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Re: comint-carriage-motion causes severe problems.

From: Richard Stallman
Subject: Re: comint-carriage-motion causes severe problems.
Date: Thu, 4 Jul 2002 12:24:08 -0600 (MDT)

    Actually, there are some unclear semantics when you do things like

            (add-hook 'foo 'bar)
            (add-hook 'foo 'bar nil 'local)
            (remove-hook 'foo 'bar 'local)

    The current code removes `bar' from the local value of `foo' but
    leaves it in the global one.  My new code does the same and only a second
    (remove-hook 'foo 'bar 'local) will add a (not . bar) such that the
    global setting is overridden.

This is semantically incoherent.  It is very dangerous for two
identical calls to remove-hook to be different in effect from one.

    I am starting to believe that it might be good to keep the present
    behavior of remove-hook, unless the third argument is the symbol
    'override, in which case it would override any function later in the
    hook, including global functions.

That gives a clean and predictable semantics for remove-hook.
However, this leaves the question of how you remove one of these
overrides.  Related question: how should add-hook deal with them?

This relates to another question: what should (remove-hook 'foo 'bar
'local) do after (remove-hook 'foo 'bar 'override)?  Nothing?  I don't
think that is right, because doing nothing would leave the override
marker in place; the state for `bar' would not be "no local hook".

There are three states that the local hook list can have, for any
function `bar':

1. Present
2. Absent
3. Overridden.

We could say that (add-hook 'foo 'bar 'local) puts it in state 1,
(remove-hook 'foo 'bar 'local) puts it in state 2, and (remove-hook
'foo 'bar 'override) puts it in state 3.  None of them changes the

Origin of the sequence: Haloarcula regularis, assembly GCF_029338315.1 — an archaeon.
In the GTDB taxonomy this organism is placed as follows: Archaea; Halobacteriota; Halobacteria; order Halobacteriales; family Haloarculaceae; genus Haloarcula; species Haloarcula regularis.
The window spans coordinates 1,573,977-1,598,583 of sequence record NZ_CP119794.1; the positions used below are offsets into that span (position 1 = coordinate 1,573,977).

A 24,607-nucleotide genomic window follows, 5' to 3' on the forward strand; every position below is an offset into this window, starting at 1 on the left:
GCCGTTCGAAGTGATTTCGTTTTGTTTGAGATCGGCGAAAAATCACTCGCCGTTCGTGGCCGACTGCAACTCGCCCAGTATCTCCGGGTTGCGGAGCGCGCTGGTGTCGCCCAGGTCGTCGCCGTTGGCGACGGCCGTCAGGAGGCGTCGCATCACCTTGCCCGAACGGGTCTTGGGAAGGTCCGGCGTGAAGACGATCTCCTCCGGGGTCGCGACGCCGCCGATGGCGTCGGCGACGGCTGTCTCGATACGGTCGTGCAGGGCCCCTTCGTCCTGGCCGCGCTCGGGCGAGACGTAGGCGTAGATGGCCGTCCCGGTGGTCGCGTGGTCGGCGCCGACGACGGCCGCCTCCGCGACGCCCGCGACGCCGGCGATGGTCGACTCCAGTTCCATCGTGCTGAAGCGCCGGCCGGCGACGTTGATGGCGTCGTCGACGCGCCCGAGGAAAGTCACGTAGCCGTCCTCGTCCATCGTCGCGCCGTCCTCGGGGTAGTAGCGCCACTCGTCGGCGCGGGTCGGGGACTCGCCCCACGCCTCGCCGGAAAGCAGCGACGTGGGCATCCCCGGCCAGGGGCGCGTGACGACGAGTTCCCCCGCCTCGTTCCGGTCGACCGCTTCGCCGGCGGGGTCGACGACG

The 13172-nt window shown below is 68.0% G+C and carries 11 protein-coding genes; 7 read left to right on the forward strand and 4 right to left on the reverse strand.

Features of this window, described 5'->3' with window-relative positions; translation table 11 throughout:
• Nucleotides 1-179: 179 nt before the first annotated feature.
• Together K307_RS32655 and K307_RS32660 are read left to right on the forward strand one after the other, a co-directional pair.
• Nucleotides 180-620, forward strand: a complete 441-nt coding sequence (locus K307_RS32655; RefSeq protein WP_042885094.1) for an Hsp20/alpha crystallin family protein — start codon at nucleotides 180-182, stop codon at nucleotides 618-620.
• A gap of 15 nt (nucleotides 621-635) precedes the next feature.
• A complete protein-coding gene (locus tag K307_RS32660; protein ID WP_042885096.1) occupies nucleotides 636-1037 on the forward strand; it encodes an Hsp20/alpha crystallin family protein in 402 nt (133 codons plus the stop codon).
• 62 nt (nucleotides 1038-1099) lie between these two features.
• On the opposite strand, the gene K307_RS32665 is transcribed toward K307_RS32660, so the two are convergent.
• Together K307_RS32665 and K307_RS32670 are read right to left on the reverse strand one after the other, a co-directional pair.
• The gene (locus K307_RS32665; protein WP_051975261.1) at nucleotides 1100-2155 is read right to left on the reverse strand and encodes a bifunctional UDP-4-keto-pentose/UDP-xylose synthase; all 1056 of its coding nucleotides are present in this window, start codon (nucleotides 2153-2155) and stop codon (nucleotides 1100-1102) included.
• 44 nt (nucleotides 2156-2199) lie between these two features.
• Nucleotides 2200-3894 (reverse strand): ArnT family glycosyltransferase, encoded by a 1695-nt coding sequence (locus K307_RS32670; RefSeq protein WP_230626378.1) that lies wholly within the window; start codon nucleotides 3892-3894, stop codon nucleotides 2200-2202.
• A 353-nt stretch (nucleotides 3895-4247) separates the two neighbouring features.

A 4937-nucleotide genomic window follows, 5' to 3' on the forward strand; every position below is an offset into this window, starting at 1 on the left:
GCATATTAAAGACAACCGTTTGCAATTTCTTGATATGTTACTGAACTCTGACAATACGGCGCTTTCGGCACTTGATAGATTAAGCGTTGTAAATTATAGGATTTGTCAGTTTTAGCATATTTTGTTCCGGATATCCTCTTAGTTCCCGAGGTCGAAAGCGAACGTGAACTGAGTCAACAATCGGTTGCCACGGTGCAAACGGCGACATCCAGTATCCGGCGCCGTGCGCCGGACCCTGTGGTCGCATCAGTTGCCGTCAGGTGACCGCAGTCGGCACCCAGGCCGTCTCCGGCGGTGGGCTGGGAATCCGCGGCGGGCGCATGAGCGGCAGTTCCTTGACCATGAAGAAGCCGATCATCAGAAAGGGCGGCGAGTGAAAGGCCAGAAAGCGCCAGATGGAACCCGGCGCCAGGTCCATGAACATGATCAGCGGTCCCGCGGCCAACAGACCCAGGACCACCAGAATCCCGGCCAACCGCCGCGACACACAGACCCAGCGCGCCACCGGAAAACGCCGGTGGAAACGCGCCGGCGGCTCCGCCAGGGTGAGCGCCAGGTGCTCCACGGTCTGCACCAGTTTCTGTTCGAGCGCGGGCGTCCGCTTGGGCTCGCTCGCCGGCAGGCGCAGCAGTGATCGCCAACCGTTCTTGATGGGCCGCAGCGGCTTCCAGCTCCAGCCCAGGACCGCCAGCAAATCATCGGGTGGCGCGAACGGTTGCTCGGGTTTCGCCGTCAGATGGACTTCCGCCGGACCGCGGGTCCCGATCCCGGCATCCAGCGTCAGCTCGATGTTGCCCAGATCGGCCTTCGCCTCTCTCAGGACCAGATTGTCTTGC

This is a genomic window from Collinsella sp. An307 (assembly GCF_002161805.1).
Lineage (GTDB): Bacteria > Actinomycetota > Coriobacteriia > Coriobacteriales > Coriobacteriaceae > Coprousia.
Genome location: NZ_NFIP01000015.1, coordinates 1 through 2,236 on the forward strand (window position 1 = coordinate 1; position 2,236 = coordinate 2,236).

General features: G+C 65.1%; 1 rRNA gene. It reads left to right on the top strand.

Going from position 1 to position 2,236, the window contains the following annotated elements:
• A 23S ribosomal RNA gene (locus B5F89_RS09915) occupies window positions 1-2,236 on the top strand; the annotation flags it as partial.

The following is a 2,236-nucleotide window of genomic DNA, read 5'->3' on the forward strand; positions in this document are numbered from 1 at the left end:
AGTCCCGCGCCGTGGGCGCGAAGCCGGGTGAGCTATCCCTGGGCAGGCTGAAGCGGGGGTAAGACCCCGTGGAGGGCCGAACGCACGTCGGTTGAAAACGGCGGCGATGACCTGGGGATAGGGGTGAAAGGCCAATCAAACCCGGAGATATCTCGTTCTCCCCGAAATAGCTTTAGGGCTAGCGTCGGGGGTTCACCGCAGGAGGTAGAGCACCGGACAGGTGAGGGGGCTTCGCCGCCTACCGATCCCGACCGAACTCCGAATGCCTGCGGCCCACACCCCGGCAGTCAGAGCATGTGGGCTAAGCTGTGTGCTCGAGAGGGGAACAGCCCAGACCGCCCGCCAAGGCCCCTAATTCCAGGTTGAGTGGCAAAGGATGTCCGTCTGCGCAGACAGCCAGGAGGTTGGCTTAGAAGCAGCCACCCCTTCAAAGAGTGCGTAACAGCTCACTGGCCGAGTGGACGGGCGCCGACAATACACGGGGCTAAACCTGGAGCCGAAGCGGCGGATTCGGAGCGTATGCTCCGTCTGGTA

global hook list, and global use of add-hook or remove-hook does not
change the local hook list.  Now we have fully coherent semantics
for both add-hook and remove-hook.

However, I think it is even cleaner to regard (not . bar) as a kind
of local hook value in its own right, and use add-hook to add that
and remove-hook to remove it.

(add-hook 'foo 'bar 'local) puts it in state 1
(remove-hook 'foo 'bar 'local) puts it in state 2
(add-hook 'foo '(not . bar) 'local) puts it in state 3
(remove-hook 'foo '(not . bar) 'local) puts it in state 2
so this is equivalent to (remove-hook 'foo 'bar 'local).

This is a coherent feature.  Is it really useful?  I am not sure.

The reason is, it is wrong to call comint-carriage-motion by adding it
globally and unconditionally to the hook.  When a function should be
called unconditionally, it should be called explicitly from the code,
not thru a hook.

Once this change is made, the way to fix the present problem is for
ielm to bind a variable that tells the code not to call
comint-carriage-motion, or tells comint-carriage-motion to do nothing.
The hook override feature won't be used here.

Do we have any other occasion to use the hook override feature?
Is that a useful feature?

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